DescriptionIn discussing the development of the Westminster System of government across the Commonwealth, the then clerk of the House of Representatives of New Zealand, David McGee, emphasised the vast differences in culture, language and history (inter alia) that exist between the various Commonwealth countries while insisting on the uniting force represented by the overwhelming commitment of these countries to promoting democracy via parliamentary systems (MCgee, 2002). Arguably, in pursuit of accountability to the people, the protection of basic freedoms, the defence of liberty and the development of stable economies and stable polities, many of these countries have instituted Westminster-style constitutional systems. These systems are often modified form the original intentionally or unintentionally in response to cultural, economic and historical pressures. The Public Accounts Committee is, of course, an extremely important committee in the context of any parliament and its capacity to examine, evaluate and report on the financial management of the public purse is, arguably, a foundational aspect of any Westminster-style constitution. The Australian experience is no different and, in this presentation, I will discuss the capacity of Australian parliaments and Public Accounts Committees to respond to the challenges represented by the pragmatic form of Westminster system that is in place in jurisdictions across the country.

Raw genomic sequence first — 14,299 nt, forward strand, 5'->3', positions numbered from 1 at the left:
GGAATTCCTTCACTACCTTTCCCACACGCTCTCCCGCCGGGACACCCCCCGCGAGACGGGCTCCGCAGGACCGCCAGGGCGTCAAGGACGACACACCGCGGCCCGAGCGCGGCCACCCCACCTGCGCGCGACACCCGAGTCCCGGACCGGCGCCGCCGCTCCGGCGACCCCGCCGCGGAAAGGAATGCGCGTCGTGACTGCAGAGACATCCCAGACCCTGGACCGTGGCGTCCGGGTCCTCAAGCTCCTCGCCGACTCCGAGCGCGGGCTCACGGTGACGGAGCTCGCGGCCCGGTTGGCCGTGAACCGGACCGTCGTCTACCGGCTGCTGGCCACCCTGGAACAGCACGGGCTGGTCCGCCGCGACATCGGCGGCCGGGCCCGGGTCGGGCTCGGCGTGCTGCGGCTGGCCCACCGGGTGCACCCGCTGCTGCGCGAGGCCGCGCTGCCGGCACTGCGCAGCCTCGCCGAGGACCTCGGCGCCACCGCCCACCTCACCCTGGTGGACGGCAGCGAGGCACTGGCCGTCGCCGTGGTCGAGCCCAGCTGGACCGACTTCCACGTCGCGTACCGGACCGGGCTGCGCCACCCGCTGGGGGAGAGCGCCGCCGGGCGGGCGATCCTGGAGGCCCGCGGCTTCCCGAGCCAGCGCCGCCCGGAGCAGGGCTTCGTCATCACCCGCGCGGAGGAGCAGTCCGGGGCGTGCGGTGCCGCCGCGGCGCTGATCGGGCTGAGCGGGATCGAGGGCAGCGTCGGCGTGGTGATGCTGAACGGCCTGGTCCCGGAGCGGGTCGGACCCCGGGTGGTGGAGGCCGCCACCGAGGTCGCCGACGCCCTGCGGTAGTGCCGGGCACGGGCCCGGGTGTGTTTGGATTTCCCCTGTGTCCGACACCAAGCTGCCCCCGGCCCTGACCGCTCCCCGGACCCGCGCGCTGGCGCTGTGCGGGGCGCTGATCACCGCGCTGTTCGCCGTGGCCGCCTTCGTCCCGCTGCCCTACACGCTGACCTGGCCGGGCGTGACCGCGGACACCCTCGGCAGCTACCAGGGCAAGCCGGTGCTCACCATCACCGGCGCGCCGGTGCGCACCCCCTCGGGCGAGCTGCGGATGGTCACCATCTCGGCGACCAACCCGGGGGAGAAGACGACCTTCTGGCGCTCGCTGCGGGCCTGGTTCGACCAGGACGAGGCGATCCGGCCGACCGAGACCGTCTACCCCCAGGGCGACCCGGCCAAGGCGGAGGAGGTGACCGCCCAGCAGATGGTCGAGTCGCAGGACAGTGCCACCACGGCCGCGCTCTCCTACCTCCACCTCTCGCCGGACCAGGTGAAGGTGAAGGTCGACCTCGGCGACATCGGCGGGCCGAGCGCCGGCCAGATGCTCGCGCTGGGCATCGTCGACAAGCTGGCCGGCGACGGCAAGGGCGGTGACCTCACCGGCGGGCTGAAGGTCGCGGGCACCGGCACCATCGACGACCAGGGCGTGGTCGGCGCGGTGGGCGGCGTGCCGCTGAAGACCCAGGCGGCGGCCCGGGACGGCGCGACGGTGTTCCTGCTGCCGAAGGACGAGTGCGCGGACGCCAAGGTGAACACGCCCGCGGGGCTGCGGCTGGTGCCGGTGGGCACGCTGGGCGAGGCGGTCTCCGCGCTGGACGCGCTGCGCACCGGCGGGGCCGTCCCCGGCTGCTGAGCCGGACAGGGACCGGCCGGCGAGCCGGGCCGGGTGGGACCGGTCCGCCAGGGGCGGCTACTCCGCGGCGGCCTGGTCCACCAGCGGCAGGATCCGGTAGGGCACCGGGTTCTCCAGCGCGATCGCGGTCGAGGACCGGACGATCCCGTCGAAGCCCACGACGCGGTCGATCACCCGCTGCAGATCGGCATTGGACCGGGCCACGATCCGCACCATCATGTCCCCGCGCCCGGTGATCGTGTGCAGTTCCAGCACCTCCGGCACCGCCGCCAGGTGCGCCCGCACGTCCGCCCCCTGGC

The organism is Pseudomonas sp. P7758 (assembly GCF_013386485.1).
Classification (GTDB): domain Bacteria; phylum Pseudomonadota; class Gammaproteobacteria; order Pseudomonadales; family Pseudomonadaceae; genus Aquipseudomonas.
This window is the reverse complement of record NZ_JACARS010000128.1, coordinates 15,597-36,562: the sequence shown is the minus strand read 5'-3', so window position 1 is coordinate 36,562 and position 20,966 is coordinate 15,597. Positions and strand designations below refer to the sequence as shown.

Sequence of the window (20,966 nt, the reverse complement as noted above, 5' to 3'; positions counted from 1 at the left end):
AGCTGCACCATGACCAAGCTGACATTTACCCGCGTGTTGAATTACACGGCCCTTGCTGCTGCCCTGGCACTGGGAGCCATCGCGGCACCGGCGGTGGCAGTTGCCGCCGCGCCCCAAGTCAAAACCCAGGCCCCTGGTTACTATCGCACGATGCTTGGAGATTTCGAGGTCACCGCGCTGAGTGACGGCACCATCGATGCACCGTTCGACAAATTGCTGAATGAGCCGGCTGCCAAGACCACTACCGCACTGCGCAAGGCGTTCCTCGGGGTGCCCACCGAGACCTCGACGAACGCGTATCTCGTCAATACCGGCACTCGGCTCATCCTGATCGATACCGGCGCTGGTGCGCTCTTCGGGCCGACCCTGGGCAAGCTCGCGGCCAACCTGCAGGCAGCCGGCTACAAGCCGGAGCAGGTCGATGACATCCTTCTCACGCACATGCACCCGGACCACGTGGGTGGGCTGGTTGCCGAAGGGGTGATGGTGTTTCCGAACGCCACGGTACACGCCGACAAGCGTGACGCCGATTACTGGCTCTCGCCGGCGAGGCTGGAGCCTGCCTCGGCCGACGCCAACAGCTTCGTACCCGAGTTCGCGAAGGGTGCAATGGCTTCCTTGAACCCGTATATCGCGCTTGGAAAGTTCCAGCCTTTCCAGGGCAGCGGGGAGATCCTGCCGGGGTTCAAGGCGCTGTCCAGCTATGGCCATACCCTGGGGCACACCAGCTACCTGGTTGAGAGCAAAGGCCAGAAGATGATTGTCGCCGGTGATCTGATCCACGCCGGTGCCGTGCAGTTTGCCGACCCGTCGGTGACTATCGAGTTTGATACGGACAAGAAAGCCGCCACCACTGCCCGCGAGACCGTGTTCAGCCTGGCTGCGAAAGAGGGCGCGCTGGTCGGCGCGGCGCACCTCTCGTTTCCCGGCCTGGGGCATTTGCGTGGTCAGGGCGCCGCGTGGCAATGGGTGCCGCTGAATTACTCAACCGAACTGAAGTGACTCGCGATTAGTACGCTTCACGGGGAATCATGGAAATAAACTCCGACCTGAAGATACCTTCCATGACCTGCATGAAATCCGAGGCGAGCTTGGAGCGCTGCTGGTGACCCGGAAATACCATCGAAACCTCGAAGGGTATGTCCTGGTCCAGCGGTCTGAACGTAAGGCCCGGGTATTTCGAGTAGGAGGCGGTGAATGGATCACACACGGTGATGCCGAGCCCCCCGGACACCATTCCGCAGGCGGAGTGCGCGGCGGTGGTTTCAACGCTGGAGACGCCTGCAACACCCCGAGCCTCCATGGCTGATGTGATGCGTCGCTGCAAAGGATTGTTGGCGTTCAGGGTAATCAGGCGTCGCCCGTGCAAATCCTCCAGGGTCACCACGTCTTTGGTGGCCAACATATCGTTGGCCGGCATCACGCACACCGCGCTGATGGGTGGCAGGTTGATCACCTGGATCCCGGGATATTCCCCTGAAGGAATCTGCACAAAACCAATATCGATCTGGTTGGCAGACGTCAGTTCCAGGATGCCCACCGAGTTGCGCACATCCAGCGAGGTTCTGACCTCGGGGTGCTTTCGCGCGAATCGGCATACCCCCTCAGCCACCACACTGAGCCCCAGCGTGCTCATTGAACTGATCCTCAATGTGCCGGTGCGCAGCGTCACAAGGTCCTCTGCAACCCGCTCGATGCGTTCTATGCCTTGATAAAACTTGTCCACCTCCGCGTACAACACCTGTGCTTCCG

|Period||12 Apr 2013|
|Event title||12th Biennial Australasian Council of Public Accounts Committees Conference|
|Location||Sydney, Australia, New South Wales|
|Degree of Recognition||International|
- Parliamentary Sovereignty
- Public Sector Governance